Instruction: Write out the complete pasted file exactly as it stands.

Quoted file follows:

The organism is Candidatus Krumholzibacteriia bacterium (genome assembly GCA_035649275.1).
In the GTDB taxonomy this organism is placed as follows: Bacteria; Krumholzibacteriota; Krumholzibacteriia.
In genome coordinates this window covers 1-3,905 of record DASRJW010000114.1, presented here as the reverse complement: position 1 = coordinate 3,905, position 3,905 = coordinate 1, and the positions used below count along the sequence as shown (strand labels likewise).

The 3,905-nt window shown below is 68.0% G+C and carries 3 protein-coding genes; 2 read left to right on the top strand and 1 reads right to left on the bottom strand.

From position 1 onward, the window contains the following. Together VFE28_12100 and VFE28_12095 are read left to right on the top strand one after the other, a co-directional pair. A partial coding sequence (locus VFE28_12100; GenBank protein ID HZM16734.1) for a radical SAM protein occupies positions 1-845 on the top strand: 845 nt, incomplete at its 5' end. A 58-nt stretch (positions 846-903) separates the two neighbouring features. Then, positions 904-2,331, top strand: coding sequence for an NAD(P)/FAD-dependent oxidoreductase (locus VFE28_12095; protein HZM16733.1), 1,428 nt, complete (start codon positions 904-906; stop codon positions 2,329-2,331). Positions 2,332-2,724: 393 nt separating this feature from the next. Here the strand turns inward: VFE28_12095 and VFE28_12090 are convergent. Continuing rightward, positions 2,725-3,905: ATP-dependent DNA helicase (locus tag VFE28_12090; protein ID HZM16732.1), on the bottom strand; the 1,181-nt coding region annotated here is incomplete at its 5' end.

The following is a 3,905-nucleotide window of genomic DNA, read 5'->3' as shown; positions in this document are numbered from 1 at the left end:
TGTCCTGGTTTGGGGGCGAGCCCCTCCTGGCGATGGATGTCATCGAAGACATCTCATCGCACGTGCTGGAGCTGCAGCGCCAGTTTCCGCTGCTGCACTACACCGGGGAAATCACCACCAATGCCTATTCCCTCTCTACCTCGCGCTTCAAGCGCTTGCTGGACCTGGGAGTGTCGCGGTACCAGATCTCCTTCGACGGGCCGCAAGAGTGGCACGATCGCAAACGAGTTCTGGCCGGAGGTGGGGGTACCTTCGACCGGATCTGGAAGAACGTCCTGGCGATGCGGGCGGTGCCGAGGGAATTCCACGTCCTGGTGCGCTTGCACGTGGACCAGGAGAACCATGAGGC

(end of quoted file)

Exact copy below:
The organism is Candidatus Krumholzibacteriia bacterium (genome assembly GCA_035649275.1).
In the GTDB taxonomy this organism is placed as follows: Bacteria; Krumholzibacteriota; Krumholzibacteriia.
In genome coordinates this window covers 1-3,905 of record DASRJW010000114.1, presented here as the reverse complement: position 1 = coordinate 3,905, position 3,905 = coordinate 1, and the positions used below count along the sequence as shown (strand labels likewise).

The 3,905-nt window shown below is 68.0% G+C and carries 3 protein-coding genes; 2 read left to right on the top strand and 1 reads right to left on the bottom strand.

From position 1 onward, the window contains the following. Together VFE28_12100 and VFE28_12095 are read left to right on the top strand one after the other, a co-directional pair. A partial coding sequence (locus VFE28_12100; GenBank protein ID HZM16734.1) for a radical SAM protein occupies positions 1-845 on the top strand: 845 nt, incomplete at its 5' end. A 58-nt stretch (positions 846-903) separates the two neighbouring features. Then, positions 904-2,331, top strand: coding sequence for an NAD(P)/FAD-dependent oxidoreductase (locus VFE28_12095; protein HZM16733.1), 1,428 nt, complete (start codon positions 904-906; stop codon positions 2,329-2,331). Positions 2,332-2,724: 393 nt separating this feature from the next. Here the strand turns inward: VFE28_12095 and VFE28_12090 are convergent. Continuing rightward, positions 2,725-3,905: ATP-dependent DNA helicase (locus tag VFE28_12090; protein ID HZM16732.1), on the bottom strand; the 1,181-nt coding region annotated here is incomplete at its 5' end.

The following is a 3,905-nucleotide window of genomic DNA, read 5'->3' as shown; positions in this document are numbered from 1 at the left end:
TGTCCTGGTTTGGGGGCGAGCCCCTCCTGGCGATGGATGTCATCGAAGACATCTCATCGCACGTGCTGGAGCTGCAGCGCCAGTTTCCGCTGCTGCACTACACCGGGGAAATCACCACCAATGCCTATTCCCTCTCTACCTCGCGCTTCAAGCGCTTGCTGGACCTGGGAGTGTCGCGGTACCAGATCTCCTTCGACGGGCCGCAAGAGTGGCACGATCGCAAACGAGTTCTGGCCGGAGGTGGGGGTACCTTCGACCGGATCTGGAAGAACGTCCTGGCGATGCGGGCGGTGCCGAGGGAATTCCACGTCCTGGTGCGCTTGCACGTGGACCAGGAGAACCATGAGGC